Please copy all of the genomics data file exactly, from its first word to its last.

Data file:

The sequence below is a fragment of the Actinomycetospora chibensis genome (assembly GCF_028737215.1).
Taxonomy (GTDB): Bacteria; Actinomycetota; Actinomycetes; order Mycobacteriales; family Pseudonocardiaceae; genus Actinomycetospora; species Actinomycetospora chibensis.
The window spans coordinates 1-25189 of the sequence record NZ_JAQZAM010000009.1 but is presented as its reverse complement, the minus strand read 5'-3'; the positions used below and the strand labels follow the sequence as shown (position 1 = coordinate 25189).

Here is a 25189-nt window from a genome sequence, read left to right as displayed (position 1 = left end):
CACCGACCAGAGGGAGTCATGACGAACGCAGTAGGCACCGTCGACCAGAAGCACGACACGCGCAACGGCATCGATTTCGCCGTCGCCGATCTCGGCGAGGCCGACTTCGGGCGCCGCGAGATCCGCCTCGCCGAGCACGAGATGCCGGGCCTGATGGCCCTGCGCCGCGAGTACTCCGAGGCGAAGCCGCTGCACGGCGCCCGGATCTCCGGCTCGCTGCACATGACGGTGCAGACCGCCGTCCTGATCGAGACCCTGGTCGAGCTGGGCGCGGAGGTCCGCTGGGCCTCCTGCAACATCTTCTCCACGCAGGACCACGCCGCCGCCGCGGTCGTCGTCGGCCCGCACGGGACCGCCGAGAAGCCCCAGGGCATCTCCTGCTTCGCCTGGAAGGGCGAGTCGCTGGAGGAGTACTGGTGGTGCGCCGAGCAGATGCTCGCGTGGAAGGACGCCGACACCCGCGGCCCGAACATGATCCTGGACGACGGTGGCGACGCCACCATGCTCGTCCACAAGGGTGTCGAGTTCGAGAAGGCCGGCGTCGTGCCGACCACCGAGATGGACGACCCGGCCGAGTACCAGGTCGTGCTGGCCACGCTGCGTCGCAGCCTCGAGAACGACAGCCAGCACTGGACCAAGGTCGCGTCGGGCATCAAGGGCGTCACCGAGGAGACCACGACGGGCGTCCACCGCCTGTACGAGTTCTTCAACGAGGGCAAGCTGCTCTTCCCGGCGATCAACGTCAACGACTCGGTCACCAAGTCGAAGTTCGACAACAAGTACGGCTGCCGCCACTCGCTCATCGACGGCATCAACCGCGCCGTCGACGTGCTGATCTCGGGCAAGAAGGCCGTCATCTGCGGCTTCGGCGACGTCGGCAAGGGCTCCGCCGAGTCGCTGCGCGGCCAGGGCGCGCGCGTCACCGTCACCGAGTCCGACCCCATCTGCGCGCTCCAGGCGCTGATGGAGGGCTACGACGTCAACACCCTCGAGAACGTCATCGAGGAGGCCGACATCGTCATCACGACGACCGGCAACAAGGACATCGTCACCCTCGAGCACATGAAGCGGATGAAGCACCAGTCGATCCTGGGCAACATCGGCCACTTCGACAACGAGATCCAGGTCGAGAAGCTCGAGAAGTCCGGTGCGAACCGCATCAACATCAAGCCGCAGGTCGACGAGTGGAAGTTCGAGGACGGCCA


The sequence below is a fragment of the Actinomycetospora chibensis genome (assembly GCF_028737215.1).
Taxonomy (GTDB): Bacteria; Actinomycetota; Actinomycetes; order Mycobacteriales; family Pseudonocardiaceae; genus Actinomycetospora; species Actinomycetospora chibensis.
The window spans coordinates 1-25189 of the sequence record NZ_JAQZAM010000009.1 but is presented as its reverse complement, the minus strand read 5'-3'; the positions used below and the strand labels follow the sequence as shown (position 1 = coordinate 25189).

Here is a 25189-nt window from a genome sequence, read left to right as displayed (position 1 = left end):
CACCGACCAGAGGGAGTCATGACGAACGCAGTAGGCACCGTCGACCAGAAGCACGACACGCGCAACGGCATCGATTTCGCCGTCGCCGATCTCGGCGAGGCCGACTTCGGGCGCCGCGAGATCCGCCTCGCCGAGCACGAGATGCCGGGCCTGATGGCCCTGCGCCGCGAGTACTCCGAGGCGAAGCCGCTGCACGGCGCCCGGATCTCCGGCTCGCTGCACATGACGGTGCAGACCGCCGTCCTGATCGAGACCCTGGTCGAGCTGGGCGCGGAGGTCCGCTGGGCCTCCTGCAACATCTTCTCCACGCAGGACCACGCCGCCGCCGCGGTCGTCGTCGGCCCGCACGGGACCGCCGAGAAGCCCCAGGGCATCTCCTGCTTCGCCTGGAAGGGCGAGTCGCTGGAGGAGTACTGGTGGTGCGCCGAGCAGATGCTCGCGTGGAAGGACGCCGACACCCGCGGCCCGAACATGATCCTGGACGACGGTGGCGACGCCACCATGCTCGTCCACAAGGGTGTCGAGTTCGAGAAGGCCGGCGTCGTGCCGACCACCGAGATGGACGACCCGGCCGAGTACCAGGTCGTGCTGGCCACGCTGCGTCGCAGCCTCGAGAACGACAGCCAGCACTGGACCAAGGTCGCGTCGGGCATCAAGGGCGTCACCGAGGAGACCACGACGGGCGTCCACCGCCTGTACGAGTTCTTCAACGAGGGCAAGCTGCTCTTCCCGGCGATCAACGTCAACGACTCGGTCACCAAGTCGAAGTTCGACAACAAGTACGGCTGCCGCCACTCGCTCATCGACGGCATCAACCGCGCCGTCGACGTGCTGATCTCGGGCAAGAAGGCCGTCATCTGCGGCTTCGGCGACGTCGGCAAGGGCTCCGCCGAGTCGCTGCGCGGCCAGGGCGCGCGCGTCACCGTCACCGAGTCCGACCCCATCTGCGCGCTCCAGGCGCTGATGGAGGGCTACGACGTCAACACCCTCGAGAACGTCATCGAGGAGGCCGACATCGTCATCACGACGACCGGCAACAAGGACATCGTCACCCTCGAGCACATGAAGCGGATGAAGCACCAGTCGATCCTGGGCAACATCGGCCACTTCGACAACGAGATCCAGGTCGAGAAGCTCGAGAAGTCCGGTGCGAACCGCATCAACATCAAGCCGCAGGTCGACGAGTGGAAGTTCGAGGACGGCCA